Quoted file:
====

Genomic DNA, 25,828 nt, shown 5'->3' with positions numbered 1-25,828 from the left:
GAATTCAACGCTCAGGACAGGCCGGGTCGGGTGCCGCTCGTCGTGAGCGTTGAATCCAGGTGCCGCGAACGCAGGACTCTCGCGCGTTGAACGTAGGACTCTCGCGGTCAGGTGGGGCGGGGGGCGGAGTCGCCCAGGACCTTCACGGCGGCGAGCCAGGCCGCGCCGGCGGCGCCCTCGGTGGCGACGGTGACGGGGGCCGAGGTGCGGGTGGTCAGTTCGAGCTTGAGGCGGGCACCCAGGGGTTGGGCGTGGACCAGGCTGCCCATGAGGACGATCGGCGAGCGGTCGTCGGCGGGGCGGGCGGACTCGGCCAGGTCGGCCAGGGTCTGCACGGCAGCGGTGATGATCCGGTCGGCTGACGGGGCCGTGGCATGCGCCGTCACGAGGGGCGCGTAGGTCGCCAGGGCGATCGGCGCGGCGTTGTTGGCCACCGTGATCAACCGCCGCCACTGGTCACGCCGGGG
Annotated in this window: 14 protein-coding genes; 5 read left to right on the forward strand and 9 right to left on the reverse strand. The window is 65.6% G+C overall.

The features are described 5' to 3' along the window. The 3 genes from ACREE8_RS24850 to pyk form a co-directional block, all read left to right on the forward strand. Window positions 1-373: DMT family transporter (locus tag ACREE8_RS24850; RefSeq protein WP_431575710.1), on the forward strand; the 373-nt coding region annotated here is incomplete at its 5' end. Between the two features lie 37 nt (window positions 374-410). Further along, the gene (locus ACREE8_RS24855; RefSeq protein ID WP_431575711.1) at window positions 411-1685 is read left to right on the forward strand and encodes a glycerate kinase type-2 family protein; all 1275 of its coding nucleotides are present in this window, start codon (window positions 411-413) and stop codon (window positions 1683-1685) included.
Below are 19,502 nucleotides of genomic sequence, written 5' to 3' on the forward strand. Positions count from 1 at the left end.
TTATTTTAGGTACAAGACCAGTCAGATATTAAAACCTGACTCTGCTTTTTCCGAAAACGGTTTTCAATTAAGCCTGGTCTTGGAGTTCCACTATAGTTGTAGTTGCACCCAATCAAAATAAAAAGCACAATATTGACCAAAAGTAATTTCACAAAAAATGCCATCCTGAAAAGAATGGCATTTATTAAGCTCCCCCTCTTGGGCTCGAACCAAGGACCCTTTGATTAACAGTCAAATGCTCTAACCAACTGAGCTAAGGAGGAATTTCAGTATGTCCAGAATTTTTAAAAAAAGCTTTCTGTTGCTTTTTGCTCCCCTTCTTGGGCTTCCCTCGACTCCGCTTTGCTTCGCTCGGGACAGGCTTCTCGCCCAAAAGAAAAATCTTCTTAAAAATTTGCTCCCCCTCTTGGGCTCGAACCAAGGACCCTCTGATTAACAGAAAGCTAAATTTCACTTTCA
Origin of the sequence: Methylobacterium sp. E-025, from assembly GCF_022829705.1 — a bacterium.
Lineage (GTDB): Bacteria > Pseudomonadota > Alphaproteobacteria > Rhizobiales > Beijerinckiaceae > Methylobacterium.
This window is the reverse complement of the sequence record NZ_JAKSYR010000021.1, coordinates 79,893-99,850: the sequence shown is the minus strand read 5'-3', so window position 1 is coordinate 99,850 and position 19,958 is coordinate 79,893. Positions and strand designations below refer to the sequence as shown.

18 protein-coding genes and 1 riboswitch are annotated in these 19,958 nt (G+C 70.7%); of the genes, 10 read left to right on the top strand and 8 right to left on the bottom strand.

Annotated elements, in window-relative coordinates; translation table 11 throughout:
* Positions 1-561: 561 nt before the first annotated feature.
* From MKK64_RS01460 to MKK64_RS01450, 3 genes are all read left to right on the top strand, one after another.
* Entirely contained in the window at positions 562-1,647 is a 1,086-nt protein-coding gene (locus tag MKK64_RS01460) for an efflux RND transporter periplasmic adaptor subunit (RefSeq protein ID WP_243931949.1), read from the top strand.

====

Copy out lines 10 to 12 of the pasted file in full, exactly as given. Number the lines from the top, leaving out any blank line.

18 protein-coding genes and 1 riboswitch are annotated in these 19,958 nt (G+C 70.7%); of the genes, 10 read left to right on the top strand and 8 right to left on the bottom strand.

Annotated elements, in window-relative coordinates; translation table 11 throughout:
* Positions 1-561: 561 nt before the first annotated feature.